Arnhem Land – Mapuru
Twice a year we gather together a group of 15 people and head out on the very long and dusty Arnhem Highway. A road that travels from Katherine in the NT to Nhulunbuy on the Gove Peninsula. We take this arduous journey in order to visit a small homeland community called Mäpuru. It is here that live our very dear Yolŋu friends and adopted family who we have been working in partnership with for the past 10 years. We organise these trips in order to support our friends in making a meaningful living on country. In exchange they teach us how to weave pandanas baskets and live on country; how the water tells its story of life through those very fibres we weave; what it means to live on and speak to the land; and how we might actually be able to look at the world differently.
And so we invite you to join us, to live with and learn from the people of Mäpuru who are passing on their traditional skills and knowledge to future generations – as it has always been. Each visitor is welcomed with an open heart and mind, and given a rare glimpse into the Indigenous worldview.
The trips are divided into two areas, Weaving Workshops for women and Living on Country Workshops for men.
Weaving is used as a means of cultural exchange and will enable women participants to witness and learn the entire process; from the collection of barks, pandanus and kala (natural dyes) to the weaving and creation of your own pieces. There are also opportunities to collect bush honey, mangrove worms, go fishing and swimming in water holes. Along the way you will build friendships and learn about Yolngu culture.
“I didn’t just learn how to weave a basket in Mäpuru, I took a brief glimpse at my universe differently.”
– Renata, 2012 participant.
Living on Country (‘Mens’ business’)
A rare opportunity to deepen cultural understanding through taking part in the daily activities involved in living on country. The exact structure of each day is organic in nature, decided through a process of group consensus, as is the way in Yolŋu culture. However activities may include hunting on the buffalo plains, fishing in the estuaries, collecting bush honey from the forest, stripping bark from trees, learning how to paint using traditional methods, making spears and didgeridoos and sharing time around the campfire.
During this time the elders share their skills, expertise, and knowledge of their traditional lifestyle in their ancient and majestic landscape.
How to Book in 2017
To submit an application please fill in one of the forms below.
Women only trip (12 days) 17th – 28th June – FULL please email email@example.com for 2018 EOI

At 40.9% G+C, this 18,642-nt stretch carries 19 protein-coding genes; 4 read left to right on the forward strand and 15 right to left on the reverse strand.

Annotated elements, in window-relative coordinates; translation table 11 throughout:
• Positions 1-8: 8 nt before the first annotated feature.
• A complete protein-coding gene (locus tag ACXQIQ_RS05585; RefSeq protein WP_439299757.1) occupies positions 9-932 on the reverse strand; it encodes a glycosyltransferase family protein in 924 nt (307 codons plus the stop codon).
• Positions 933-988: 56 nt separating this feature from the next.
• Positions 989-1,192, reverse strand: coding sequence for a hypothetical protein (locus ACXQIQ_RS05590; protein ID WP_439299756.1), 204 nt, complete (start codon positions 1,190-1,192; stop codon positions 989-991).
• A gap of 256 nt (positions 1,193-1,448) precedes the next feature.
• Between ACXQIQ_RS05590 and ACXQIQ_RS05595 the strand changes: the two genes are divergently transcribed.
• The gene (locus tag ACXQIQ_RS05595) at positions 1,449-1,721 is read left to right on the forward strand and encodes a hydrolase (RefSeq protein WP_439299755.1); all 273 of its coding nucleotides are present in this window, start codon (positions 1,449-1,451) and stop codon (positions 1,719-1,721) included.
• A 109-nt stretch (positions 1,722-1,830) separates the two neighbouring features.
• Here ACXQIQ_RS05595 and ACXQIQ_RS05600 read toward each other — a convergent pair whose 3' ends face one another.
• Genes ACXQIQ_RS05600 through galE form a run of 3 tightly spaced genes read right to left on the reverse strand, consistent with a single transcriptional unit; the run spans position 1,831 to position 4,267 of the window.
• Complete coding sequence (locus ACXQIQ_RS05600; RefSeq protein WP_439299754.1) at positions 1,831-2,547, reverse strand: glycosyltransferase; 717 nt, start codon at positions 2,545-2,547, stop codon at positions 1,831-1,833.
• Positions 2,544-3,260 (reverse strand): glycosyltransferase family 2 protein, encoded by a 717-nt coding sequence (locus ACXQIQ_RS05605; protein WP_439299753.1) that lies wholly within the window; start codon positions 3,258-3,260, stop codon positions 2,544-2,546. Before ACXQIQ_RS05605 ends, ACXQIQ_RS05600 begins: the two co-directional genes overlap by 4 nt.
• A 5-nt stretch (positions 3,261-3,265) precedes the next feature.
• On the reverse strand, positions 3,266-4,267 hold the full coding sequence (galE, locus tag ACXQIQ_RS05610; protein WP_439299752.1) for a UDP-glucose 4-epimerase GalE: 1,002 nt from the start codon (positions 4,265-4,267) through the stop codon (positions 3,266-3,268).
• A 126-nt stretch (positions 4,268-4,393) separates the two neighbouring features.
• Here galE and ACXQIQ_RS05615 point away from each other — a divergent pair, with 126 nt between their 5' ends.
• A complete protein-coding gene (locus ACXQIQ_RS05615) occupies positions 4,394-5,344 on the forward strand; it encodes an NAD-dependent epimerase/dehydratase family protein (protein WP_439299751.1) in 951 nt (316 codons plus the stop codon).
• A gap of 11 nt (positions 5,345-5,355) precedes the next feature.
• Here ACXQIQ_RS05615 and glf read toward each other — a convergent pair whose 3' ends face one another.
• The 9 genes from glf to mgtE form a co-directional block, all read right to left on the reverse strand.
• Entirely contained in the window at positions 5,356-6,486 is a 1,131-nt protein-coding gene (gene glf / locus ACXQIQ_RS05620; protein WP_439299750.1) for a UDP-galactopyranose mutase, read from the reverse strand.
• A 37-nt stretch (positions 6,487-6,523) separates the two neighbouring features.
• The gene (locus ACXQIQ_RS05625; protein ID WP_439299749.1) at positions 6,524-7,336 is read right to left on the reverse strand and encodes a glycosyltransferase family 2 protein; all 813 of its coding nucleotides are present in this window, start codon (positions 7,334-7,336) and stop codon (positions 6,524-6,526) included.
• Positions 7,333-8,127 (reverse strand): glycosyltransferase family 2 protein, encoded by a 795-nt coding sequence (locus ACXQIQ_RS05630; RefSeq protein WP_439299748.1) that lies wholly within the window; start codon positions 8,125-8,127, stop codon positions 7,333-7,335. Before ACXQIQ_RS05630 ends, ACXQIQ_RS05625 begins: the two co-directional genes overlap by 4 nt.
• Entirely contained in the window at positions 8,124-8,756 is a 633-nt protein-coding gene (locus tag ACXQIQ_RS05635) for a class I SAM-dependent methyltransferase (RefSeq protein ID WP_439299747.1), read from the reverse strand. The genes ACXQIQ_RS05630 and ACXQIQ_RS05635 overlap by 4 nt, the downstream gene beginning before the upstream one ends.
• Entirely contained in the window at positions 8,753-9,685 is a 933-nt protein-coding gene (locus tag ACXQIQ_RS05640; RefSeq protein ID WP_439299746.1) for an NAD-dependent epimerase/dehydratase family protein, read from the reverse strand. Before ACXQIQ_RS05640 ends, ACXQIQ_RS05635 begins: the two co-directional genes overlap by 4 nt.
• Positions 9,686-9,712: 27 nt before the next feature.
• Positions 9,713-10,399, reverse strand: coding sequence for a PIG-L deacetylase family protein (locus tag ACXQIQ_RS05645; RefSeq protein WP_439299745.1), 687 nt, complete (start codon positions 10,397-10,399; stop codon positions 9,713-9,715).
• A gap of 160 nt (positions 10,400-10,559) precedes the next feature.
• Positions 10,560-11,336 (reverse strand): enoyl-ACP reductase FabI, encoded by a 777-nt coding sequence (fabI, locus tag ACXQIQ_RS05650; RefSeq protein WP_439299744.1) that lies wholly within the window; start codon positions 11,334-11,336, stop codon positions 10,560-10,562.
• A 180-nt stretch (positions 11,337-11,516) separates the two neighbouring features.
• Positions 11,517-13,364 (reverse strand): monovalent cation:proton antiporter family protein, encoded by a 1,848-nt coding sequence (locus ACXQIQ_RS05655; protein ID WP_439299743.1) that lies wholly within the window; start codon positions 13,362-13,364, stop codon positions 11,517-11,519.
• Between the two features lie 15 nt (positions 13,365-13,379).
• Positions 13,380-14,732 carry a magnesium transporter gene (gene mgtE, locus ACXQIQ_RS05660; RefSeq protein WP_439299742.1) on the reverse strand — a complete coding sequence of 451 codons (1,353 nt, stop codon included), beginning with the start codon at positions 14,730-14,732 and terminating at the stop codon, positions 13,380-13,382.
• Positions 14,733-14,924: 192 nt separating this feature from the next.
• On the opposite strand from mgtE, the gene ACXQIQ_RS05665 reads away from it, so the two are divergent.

Mixed men and women trip (9 days) 12th – 20th August 9 places available
When your registration form has been received, an invoice for your deposit will be issued. Your place is only secured once this deposit has been made.This deposit is fully refundable until dates are confirmed.
“These trips always leave people with far more than baskets, bark paintings and didgeridoos. Whether it is through the intuitive guidance under the weaving shelter, walking through the mangrove forest, buffalo hunting on the mud-plains, swimming in the water-hole, gathering pandanus or being together around the bush camp-fire, the gentle people of Mäpuru open our western eyes to a glimmer of the knowledge and wisdom of Yolŋu culture.”
– Sophie, CERES Global Co-ordinator
Our next trip
2017 Dates and Costs
Women only: June 17th – 28th 2017 (12 days) cost: $2750 (waitlist only)
Mixed men and women: August 12th – 20th 2017 (9 days) cost:$2050
For further details:
(03) 9389 0183
Our hosts in Mapuru are the Yolngu Mapuru community members, and John & Linda from the Mapuru homelands School . The sometimes difficult intricacies of land ownership, kinship, and community dynmaics are sometimes navigated by John and Linda.The various CERES Global group facilitators on the Mapuru trip often have a long standing relationship with Mapuru and the community, and provide cultural insights and knowledge gained over years of friendship.
CERES Global travel to Mapuru to learn. Unlike other CERES Global trips, the focus is not so much about what we’re bringing to the community in terms of skills and knowledge, but more about learning from local mob. We feel as though Indigenous Australians have heard enough ideas from us balanda for now.
Photos from our trip to Arnhem Land
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